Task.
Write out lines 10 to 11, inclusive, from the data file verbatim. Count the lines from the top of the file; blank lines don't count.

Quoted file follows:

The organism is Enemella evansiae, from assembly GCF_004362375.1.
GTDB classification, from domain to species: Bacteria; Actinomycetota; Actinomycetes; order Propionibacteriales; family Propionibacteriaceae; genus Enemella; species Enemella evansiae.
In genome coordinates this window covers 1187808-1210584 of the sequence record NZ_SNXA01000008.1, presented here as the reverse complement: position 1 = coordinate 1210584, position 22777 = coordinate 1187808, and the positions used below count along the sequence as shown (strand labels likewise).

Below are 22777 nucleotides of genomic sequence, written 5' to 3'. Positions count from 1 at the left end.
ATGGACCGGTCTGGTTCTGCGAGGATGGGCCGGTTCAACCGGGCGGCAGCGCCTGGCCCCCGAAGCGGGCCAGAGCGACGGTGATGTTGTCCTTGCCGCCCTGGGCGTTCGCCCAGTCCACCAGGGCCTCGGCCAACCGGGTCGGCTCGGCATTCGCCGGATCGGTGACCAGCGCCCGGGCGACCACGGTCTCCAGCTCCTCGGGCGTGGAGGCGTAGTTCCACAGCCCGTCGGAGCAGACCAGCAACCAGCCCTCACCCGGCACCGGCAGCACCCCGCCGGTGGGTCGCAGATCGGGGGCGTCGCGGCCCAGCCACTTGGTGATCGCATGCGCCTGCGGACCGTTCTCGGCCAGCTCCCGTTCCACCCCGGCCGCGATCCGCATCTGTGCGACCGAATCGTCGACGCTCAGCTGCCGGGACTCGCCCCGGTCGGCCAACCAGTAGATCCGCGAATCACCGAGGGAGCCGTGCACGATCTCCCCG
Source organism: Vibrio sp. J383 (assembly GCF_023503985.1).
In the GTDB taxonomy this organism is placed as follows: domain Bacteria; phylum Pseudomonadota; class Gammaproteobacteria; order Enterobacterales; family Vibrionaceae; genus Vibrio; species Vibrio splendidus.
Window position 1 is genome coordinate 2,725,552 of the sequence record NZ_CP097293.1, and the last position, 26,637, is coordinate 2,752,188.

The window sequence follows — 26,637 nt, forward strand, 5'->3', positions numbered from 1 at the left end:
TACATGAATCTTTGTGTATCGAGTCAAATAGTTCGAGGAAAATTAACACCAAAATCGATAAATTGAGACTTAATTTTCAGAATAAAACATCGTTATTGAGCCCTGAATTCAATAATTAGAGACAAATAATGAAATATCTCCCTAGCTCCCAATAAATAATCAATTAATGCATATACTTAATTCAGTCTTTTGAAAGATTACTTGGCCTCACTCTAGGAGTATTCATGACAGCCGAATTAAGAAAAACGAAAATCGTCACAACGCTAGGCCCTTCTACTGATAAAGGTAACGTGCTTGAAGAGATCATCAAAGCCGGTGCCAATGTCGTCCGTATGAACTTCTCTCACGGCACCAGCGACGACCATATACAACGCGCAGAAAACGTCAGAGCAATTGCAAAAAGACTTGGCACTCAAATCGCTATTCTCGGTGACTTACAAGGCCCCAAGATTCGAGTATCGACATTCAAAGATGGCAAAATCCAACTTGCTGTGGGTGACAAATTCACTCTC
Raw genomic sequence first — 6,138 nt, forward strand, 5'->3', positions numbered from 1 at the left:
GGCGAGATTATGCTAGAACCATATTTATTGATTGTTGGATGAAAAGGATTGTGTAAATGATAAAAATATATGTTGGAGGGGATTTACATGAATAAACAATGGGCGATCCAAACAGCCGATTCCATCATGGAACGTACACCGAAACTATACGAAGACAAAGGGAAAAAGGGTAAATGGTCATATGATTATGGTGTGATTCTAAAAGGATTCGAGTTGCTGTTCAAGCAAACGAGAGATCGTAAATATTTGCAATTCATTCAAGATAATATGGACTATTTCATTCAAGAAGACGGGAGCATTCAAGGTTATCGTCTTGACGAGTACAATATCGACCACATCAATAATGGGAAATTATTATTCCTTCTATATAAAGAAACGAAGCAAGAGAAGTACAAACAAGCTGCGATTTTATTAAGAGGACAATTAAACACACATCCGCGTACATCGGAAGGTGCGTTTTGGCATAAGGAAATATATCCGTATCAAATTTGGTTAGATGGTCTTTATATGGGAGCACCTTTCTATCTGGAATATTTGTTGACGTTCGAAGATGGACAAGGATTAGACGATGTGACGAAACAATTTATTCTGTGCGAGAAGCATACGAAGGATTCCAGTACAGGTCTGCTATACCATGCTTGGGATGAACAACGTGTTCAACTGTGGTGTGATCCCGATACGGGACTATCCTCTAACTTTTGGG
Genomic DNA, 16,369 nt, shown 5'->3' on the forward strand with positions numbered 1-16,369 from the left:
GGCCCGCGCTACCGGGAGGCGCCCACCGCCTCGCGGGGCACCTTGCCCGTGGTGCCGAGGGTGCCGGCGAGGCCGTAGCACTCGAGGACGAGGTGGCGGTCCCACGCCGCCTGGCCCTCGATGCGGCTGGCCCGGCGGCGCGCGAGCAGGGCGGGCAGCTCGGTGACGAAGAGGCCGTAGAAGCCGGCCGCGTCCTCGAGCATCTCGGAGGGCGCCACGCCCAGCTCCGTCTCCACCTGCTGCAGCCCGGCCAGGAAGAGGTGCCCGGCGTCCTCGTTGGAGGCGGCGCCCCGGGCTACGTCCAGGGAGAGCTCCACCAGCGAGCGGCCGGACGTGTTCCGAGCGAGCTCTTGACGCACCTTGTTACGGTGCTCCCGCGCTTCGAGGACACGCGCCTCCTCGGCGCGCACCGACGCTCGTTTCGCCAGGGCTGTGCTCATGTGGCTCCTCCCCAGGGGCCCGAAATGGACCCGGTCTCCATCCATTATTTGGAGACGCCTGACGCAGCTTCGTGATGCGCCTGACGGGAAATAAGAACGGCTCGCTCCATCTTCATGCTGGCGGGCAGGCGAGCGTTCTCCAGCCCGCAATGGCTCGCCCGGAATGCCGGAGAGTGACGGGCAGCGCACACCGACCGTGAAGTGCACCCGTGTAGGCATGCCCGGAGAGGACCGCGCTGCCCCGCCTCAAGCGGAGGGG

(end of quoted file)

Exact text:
TACATGAATCTTTGTGTATCGAGTCAAATAGTTCGAGGAAAATTAACACCAAAATCGATAAATTGAGACTTAATTTTCAGAATAAAACATCGTTATTGAGCCCTGAATTCAATAATTAGAGACAAATAATGAAATATCTCCCTAGCTCCCAATAAATAATCAATTAATGCATATACTTAATTCAGTCTTTTGAAAGATTACTTGGCCTCACTCTAGGAGTATTCATGACAGCCGAATTAAGAAAAACGAAAATCGTCACAACGCTAGGCCCTTCTACTGATAAAGGTAACGTGCTTGAAGAGATCATCAAAGCCGGTGCCAATGTCGTCCGTATGAACTTCTCTCACGGCACCAGCGACGACCATATACAACGCGCAGAAAACGTCAGAGCAATTGCAAAAAGACTTGGCACTCAAATCGCTATTCTCGGTGACTTACAAGGCCCCAAGATTCGAGTATCGACATTCAAAGATGGCAAAATCCAACTTGCTGTGGGTGACAAATTCACTCTC
Raw genomic sequence first — 6,138 nt, forward strand, 5'->3', positions numbered from 1 at the left: